U.S. Travel Association welcomes return of international travelers
Reopening a ‘critical step in right direction,’ though additional federal resources needed to address visa processing backlog
At air, land and sea ports of entry, and across destinations nationwide, the U.S. travel industry will welcome all vaccinated international visitors back to the United States after 19 months of pandemic-related border restrictions beginning Monday (November 8), a long-awaited milestone that marks the rebuilding of international inbound travel.
This action is a key first step in the recovery of the highly lucrative international travel market. In 2019, international inbound travel produced $239 billion in export income for the U.S. economy and directly supported 1.2 million American jobs.
“After nearly two years of restrictions, Monday begins in earnest the return of international travel, when long-separated families and friends can safely reunite, travelers can explore this amazing country, and the U.S. is able to reconnect with the global community,” said U.S. Travel Association President and CEO Roger Dow. “It is a monumental day for travelers, for the communities and businesses that rely on international visitation, and for the U.S. economy overall.”
“U.S. Travel and our members worked tirelessly to press the administration for a safe reopening plan for international travel, and we are eager to welcome these qualified travelers back as we enter the next phase of our industry’s recovery,” Dow added.
The countries affected by restricted travel—which included the United Kingdom, Ireland, the 26 Schengen Area countries, South Africa, Iran, Brazil, India and China—comprised just 17% of all countries worldwide but accounted for a disproportionate 53% of all overseas visitors to the United States in 2019.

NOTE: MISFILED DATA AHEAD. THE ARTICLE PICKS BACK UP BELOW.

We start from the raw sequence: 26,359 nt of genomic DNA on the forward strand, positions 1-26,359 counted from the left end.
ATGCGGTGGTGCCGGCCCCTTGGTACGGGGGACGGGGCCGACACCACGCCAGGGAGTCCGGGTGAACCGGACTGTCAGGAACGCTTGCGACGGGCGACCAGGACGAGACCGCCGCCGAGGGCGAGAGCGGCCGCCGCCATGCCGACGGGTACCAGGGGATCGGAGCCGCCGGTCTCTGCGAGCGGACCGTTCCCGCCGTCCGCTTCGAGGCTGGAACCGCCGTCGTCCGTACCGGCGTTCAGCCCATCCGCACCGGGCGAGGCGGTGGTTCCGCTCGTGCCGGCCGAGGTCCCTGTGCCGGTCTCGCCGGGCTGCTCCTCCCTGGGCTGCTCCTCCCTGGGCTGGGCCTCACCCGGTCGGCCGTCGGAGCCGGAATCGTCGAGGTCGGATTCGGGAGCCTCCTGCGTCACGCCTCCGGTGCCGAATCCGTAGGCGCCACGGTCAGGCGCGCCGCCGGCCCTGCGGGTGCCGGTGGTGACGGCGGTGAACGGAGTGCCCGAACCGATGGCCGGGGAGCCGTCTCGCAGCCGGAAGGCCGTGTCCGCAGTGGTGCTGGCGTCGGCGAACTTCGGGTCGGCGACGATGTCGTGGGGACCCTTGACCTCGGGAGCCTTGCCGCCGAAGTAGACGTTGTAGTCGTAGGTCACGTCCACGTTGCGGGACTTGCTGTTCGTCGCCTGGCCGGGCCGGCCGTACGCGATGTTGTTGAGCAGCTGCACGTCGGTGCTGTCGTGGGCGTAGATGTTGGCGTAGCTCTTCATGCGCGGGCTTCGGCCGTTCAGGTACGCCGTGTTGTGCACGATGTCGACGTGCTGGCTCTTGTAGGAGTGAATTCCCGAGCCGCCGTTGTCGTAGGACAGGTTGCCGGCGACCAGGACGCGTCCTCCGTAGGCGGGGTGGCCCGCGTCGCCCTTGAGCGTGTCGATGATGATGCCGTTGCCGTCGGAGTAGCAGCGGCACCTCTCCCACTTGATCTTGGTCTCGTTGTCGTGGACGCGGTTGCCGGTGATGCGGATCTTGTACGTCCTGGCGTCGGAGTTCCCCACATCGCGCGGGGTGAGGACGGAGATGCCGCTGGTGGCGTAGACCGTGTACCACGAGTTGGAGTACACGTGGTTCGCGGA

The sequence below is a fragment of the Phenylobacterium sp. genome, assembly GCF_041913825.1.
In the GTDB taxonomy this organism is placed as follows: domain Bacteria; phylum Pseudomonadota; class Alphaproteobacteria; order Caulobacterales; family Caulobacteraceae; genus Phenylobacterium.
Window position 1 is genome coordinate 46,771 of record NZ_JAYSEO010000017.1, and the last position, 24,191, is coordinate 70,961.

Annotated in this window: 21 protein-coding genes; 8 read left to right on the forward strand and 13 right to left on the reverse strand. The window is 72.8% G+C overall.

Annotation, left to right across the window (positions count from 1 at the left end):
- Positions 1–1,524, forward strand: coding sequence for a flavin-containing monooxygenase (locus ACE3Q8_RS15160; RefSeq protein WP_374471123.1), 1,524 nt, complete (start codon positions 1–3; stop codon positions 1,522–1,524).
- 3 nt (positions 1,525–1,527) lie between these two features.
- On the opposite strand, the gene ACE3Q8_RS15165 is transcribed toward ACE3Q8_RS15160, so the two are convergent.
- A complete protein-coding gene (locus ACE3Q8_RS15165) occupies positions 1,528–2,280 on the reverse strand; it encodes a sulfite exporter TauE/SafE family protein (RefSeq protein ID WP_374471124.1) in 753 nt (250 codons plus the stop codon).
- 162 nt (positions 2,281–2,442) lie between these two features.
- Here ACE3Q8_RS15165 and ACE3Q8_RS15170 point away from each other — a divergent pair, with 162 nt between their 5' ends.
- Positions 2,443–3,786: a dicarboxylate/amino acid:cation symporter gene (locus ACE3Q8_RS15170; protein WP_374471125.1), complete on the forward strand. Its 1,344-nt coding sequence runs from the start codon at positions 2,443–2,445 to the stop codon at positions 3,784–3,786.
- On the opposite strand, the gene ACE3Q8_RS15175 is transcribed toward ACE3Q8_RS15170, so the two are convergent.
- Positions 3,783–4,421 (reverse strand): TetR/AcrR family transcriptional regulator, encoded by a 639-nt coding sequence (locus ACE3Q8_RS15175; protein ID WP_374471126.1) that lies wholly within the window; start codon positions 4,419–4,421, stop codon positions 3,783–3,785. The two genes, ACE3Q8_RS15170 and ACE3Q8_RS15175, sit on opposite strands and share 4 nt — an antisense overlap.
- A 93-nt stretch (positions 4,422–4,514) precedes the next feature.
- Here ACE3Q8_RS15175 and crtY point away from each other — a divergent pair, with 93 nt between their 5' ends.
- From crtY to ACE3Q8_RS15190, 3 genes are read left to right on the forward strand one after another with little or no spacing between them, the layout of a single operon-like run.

The land borders with Canada and Mexico—the top two inbound markets to the U.S.—were also closed.
U.S. Travel estimates that declines in international visitation since the start of the pandemic (March 2020-October 2021) resulted in nearly $300 billion in lost export income and a loss of more than one million American jobs. The association also estimates that the international inbound travel segment will not recover to 2019 levels until at least 2024.
“While reopening our borders is a critical step in the right direction, much work remains to ensure an even recovery for international travel,” said U.S. Travel Association Executive Vice President of Public Affairs and Policy Tori Emerson Barnes. “Specifically, officials must fully reopen and resume visitor visa processing at U.S embassies and consulates to reduce the backlog for future visitors and accelerate the recovery of inbound travel.”
“On average, countries that are not a part of the Visa Waiver Program currently face unacceptably long wait times in excess of 14 months for a visitor visa appointment,” Barnes added. “Further, officials must also ensure frontline CBP and TSA officers have the necessary resources to safely process an increasing number of arrivals.”
Of the top 20 countries for inbound travel to the U.S., only five countries have all U.S. embassies or consulates fully open for visa processing, according to analysis by the U.S. Travel Association.
Other key policies, such as providing emergency relief funding to Brand USA, the United States’ destination marketing organization, will be essential to restoring international inbound travel. A bill to provide this funding passed the U.S. Senate’s Committee on Commerce, Science and Transportation earlier this year.
U.S. Travel thanks all partners who helped facilitate the reopening of international inbound travel and is eager to continue its work of making the U.S. the top destination in the world for global travelers.